September?

 Sigh, I'll have to ring AWL and tell them to cut down the print run.


Jul 20 2004
prev sibling next sibling parent reply Derek Parnell <derek psych.ward> writes:
On Tue, 20 Jul 2004 18:17:28 +1000, Matthew wrote:

 "Derek Parnell" <derek psych.ward> wrote in message
 news:cdik17$18ej$1 digitaldaemon.com...
 On Tue, 20 Jul 2004 07:39:38 +0000 (UTC), Arcane Jill wrote:

 Trimmed this one down to the absolute minimum

 #    int f()
 #    {
 #        throw new Error("");
 #    }

 Currently this is a compile error:
 auto.d(2): function f function expected to return a value of type int

 But it shouldn't be (and wouldn't be in C++). The function should only


 "expected to return a value of type int" /if it actually returns/. If


 via an exception, you don't need to return anything.

 Arcane Jill

Jill, this is just silly. If one is going to write a routine that ... (a) says it will return something "int f()", and (b) deliberately *never* returns something, then you just have to wear the compiler message.

Although I think Dereks' being simplistic - since after all one might write a function such as that shown below - I still agree with his sentiment. I never write code that precipitates such responses from the compiler, and voila, I never get those responses. Now I'm not saying you're wrong, but I think issues such as this should be on the back of the queue. A less dismissable example would be as follows: double sqrt(double d) { if(d >= 0) { return . . .; } throw Error(); } I'd never write this code, since I'd always want to explicitly deal with the erroneous parameters first, and I'd suggest that's a better style all round.

Actually, your code will compile (once the syntax is cleaned up). What I meant by " *never* returns something" was that under no circumstance will the routine ever return a value. In your example, it will return a value under some circumstances, but Jill's example will literally never return anything. That is the silly part. Either declare "void f()..." or give it some chance of returning a value (at least as far as the compiler is concerned). -- Derek Melbourne, Australia 20/Jul/04 6:23:41 PM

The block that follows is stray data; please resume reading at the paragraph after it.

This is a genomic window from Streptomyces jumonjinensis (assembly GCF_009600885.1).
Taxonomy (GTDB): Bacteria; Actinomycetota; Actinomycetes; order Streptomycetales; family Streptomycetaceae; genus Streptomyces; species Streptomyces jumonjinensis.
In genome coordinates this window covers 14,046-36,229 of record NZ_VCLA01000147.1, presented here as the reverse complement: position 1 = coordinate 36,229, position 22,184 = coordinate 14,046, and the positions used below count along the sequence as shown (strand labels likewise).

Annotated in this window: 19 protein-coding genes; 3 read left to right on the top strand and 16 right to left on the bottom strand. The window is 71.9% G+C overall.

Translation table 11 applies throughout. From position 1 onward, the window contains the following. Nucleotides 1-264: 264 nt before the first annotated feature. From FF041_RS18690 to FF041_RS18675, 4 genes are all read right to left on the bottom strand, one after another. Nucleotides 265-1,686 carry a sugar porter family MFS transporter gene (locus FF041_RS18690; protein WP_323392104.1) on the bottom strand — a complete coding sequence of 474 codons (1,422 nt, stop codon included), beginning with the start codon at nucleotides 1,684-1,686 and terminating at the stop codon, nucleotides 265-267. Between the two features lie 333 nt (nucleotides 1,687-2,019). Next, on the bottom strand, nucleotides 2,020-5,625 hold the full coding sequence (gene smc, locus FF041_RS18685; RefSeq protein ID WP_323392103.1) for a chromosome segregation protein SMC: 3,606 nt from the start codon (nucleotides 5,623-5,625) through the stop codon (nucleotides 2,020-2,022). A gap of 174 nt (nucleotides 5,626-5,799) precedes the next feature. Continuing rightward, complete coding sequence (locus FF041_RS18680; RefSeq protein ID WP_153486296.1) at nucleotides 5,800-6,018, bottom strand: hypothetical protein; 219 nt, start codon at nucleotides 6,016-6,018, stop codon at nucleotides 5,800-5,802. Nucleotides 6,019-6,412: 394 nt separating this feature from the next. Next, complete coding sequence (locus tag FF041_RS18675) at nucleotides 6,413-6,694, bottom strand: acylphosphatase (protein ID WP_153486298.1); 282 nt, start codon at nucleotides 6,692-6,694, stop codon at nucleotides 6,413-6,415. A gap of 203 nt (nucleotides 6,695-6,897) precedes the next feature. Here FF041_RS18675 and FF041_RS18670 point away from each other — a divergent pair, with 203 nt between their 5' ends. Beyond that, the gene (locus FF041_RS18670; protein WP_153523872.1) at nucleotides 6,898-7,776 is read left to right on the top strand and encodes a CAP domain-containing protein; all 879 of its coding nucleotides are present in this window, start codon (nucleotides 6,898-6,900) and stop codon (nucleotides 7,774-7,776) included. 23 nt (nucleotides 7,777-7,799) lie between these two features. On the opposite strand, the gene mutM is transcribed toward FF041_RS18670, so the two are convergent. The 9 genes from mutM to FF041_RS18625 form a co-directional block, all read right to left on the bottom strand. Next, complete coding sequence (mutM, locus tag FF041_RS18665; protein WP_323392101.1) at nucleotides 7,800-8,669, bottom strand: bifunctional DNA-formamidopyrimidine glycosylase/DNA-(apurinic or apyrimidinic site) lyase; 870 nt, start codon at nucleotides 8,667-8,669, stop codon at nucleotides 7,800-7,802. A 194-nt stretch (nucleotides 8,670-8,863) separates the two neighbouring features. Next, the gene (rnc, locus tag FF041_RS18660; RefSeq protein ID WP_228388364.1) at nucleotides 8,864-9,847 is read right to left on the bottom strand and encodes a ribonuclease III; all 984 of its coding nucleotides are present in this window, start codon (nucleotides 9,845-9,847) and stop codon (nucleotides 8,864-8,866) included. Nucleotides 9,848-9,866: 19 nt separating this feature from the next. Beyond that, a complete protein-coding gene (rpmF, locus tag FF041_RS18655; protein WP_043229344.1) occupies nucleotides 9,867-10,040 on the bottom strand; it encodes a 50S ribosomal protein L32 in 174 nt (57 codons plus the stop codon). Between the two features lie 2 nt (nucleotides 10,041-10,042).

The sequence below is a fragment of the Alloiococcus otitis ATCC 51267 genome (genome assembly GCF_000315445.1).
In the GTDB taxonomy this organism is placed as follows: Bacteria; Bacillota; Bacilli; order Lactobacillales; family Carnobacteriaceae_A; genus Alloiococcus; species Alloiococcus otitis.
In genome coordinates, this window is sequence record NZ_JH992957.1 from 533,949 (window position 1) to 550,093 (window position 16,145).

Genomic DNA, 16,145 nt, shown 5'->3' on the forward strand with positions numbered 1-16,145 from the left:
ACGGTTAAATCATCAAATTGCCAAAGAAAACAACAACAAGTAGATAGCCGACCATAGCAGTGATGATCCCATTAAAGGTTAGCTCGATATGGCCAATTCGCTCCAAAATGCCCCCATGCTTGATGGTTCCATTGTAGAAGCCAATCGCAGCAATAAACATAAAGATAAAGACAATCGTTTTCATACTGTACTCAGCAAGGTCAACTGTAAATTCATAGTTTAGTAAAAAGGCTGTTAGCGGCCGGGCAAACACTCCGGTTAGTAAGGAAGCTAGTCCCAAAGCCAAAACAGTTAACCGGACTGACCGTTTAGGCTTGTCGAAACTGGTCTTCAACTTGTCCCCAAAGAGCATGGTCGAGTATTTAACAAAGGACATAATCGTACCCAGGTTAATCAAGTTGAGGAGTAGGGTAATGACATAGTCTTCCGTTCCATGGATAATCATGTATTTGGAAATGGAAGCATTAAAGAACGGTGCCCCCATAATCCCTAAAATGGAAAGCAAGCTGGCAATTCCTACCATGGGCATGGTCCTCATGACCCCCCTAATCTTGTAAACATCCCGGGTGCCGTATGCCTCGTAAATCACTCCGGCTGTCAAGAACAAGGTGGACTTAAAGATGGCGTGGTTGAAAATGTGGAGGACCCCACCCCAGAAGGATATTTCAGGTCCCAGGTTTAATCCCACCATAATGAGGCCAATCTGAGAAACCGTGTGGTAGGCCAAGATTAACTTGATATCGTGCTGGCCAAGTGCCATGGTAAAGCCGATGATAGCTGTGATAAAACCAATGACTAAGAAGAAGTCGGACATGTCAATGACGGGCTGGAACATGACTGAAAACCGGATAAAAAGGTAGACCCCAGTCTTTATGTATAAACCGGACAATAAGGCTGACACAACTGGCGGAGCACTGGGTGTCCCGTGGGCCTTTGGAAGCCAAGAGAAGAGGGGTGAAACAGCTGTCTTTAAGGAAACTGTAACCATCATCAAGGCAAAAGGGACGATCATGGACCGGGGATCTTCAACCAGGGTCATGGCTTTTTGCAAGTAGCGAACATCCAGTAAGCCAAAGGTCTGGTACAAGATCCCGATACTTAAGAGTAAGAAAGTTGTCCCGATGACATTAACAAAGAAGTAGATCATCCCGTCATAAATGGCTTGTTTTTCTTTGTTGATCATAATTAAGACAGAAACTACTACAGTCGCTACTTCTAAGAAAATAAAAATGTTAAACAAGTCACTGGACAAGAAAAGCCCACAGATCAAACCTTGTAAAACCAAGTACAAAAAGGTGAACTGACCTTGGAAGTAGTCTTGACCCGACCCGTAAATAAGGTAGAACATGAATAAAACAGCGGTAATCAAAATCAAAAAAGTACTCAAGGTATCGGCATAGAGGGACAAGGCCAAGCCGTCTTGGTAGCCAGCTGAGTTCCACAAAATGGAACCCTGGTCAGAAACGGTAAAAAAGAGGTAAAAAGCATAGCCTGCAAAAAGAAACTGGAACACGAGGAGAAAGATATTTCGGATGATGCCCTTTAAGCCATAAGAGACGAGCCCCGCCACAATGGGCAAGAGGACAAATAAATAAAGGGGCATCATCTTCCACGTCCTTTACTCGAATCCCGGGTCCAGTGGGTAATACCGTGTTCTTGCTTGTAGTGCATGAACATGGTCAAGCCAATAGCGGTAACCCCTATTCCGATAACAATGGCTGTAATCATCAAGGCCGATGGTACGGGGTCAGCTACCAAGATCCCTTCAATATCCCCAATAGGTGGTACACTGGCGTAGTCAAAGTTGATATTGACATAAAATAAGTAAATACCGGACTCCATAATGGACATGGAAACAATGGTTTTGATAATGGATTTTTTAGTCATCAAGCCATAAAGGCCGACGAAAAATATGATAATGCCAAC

Jul 20 2004
parent "Matthew" <admin.hat stlsoft.dot.org> writes:
"Derek Parnell" <derek psych.ward> wrote in message
news:cdil05$18sv$1 digitaldaemon.com...
 On Tue, 20 Jul 2004 18:17:28 +1000, Matthew wrote:

 "Derek Parnell" <derek psych.ward> wrote in message
 news:cdik17$18ej$1 digitaldaemon.com...
 On Tue, 20 Jul 2004 07:39:38 +0000 (UTC), Arcane Jill wrote:

 Trimmed this one down to the absolute minimum

 #    int f()
 #    {
 #        throw new Error("");
 #    }

 Currently this is a compile error:
 auto.d(2): function f function expected to return a value of type int

 But it shouldn't be (and wouldn't be in C++). The function should only


 "expected to return a value of type int" /if it actually returns/. If


 via an exception, you don't need to return anything.

 Arcane Jill

Jill, this is just silly. If one is going to write a routine that ... (a) says it will return something "int f()", and (b) deliberately *never* returns something, then you just have to wear the compiler message.

Although I think Dereks' being simplistic - since after all one might


 a function such as that shown below - I still agree with his sentiment.


 never write code that precipitates such responses from the compiler, and
 voila, I never get those responses. Now I'm not saying you're wrong, but


 think issues such as this should be on the back of the queue.

 A less dismissable example would be as follows:

 double sqrt(double d)
 {
     if(d >= 0)
     {
         return . . .;
     }

     throw Error();
 }

 I'd never write this code, since I'd always want to explicitly deal with


 erroneous parameters first, and I'd suggest that's a better style all


 Actually, your code will compile (once the syntax is cleaned up). What I
 meant by " *never* returns something" was that under no circumstance will
 the routine ever return a value. In your example, it will return a value
 under some circumstances, but Jill's example will literally never return
 anything. That is the silly part.

I knew what you meant. :)
Jul 20 2004
prev sibling parent reply "Walter" <newshound digitalmars.com> writes:
"Matthew" <admin.hat stlsoft.dot.org> wrote in message
news:cdikf7$18m6$1 digitaldaemon.com...
 Although I think Dereks' being simplistic - since after all one might